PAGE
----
Despite the John Wall experiment not working out and Reggie Jackson eventually falling out of the rotation before being traded to the Charlotte Hornets and then signing with the Denver Nuggets, the Clippers still possess considerable depth. The moves for veteran Eric Gordon, Centre Mason Plumlee, and second-year guard Bones Hyland only supply the team with multiple bench options. Norman Powell is firmly in the conversation for the sixth man of the year award having taken off since January.

Intrigue in bringing in Westbrook actually adds to the Clippers' dimension not hinder it, considering the side is 24th for pace. For his career, Westbrook has always played one way: relentless and breakneck speed at 94 feet. The Clippers don't have the players to go flat out to the rim, but the reason his fit could potentially pay off is the fact the Clippers have multiple three-point shooters. From Powell (42.3%), Leonard (40.2%), Terrance Mann (39.2%), Nicolas Batum (38.4%), George (38.4%), Marcus Morris Sr (37.6%) and Gordon (35%). All Westbrook has to do is serve out assists on a platter and his new teammates will take care of the rest.

Plumlee's addition provides the Clippers valuable backup to Ivica Zubac especially come the playoffs and a potential first-round matchup with Phoenix and their Centre De'Andre Ayton. He also brings terrific court vision as a passer. Despite dropping six of eight and its normally stringent defence leaking quicker than a sieve, the Clippers still have what it takes to be a serious threat as many predicted before the season's beginnings.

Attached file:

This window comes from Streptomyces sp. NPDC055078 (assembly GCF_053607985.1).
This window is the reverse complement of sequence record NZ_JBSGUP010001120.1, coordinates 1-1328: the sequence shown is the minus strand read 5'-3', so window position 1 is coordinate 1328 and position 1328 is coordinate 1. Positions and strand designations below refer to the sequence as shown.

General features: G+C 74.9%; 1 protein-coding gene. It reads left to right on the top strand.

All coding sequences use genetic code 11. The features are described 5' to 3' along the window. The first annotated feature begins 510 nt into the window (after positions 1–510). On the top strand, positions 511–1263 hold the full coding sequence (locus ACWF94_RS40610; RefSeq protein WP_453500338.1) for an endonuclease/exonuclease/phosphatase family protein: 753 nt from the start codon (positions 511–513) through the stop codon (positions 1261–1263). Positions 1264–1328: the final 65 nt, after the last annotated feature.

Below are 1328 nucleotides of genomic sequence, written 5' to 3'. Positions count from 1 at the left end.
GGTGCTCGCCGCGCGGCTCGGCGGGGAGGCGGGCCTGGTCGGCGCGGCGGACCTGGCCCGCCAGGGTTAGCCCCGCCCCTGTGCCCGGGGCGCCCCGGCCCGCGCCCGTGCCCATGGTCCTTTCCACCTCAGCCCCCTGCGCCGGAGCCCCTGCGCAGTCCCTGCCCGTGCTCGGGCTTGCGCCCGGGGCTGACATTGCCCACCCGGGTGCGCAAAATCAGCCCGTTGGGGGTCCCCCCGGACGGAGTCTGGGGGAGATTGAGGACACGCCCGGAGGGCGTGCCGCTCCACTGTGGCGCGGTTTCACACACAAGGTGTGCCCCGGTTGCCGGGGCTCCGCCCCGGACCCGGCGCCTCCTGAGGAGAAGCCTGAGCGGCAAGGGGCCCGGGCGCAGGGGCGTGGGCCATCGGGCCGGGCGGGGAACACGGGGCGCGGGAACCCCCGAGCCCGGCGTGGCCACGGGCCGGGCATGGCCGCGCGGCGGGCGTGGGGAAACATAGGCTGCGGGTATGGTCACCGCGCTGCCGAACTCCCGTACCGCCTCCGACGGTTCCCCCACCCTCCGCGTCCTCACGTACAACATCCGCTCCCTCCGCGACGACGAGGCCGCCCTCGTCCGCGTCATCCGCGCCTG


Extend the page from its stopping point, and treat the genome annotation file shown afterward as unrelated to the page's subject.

Phoenix Suns

Phoenix has been a tidal wave ride. After bursting out of the gates to a 15-6 start after beating Chicago on November 30, the Suns would hit a tailspin. When superstar Devin Booker went down with a groin injury so did the team's play. In Booker's absence, the Suns lost 18 of its next 24 to fall three games under .500 (21-24) after being routed by Memphis on January 16. Since the defeat, Phoenix has won 12 of its past 17 to propel into fourth spot in the log-jammed West.

And their chances of making a serious push only got stronger.

Arguably one of the game's greatest scorers Kevin Durant would request a trade to Phoenix. During the off-season, Durant signalled his intentions for a trade to the Suns having being strongly linked to the franchise. Fast forward a few months later, and he will be suiting up. Durant hasn't played since spraining his MCL against Miami on January 8 - his final game as a Brooklyn Net.

It's obvious what Durant brings. His smooth handles for a seven-footer, a picturesque mid-range jumper and bullying smaller matchups on the block. Combine him alongside Chris Paul, Devin Booker, and De'Andre Ayton - that's going to be intimidating for the rest of their Western Conference rivals. Although having to give up Mikal Bridges and Cameron Johnson to bring in Durant, Phoenix firmly believes they are in the frame to contend for a championship.

Durant isn't the only new face to the team with T.J. Warren returning back to the team who drafted him in 2014. To address its lack of bench scoring, Phoenix brought in instant offence man Terrence Ross. Labelled the "human torch" by long-time Orlando Magic TV play-by-play broadcaster David Steele, the 31-year-old brings tremendous scoring punch. With backup point guard Cameron Payne returning from a foot injury this will allow Paul to reduce his minutes whilst keeping his 37-year-old legs fresh.

In making two important moves to push into Championship status, the Suns can set their sights on making a serious run.

Golden State Warriors

After one of its underrated Championship seasons - fourth in eight seasons, Golden State has felt more inconsistencies than consistencies. Possessing a 32-30 record, the Warriors' woes have been defensive. Golden State's porous defence has seen him allow 117.9 points per outing, ranking 26th only ahead of the worst three teams this season - Houston Charlotte, Detroit, and San Antonio.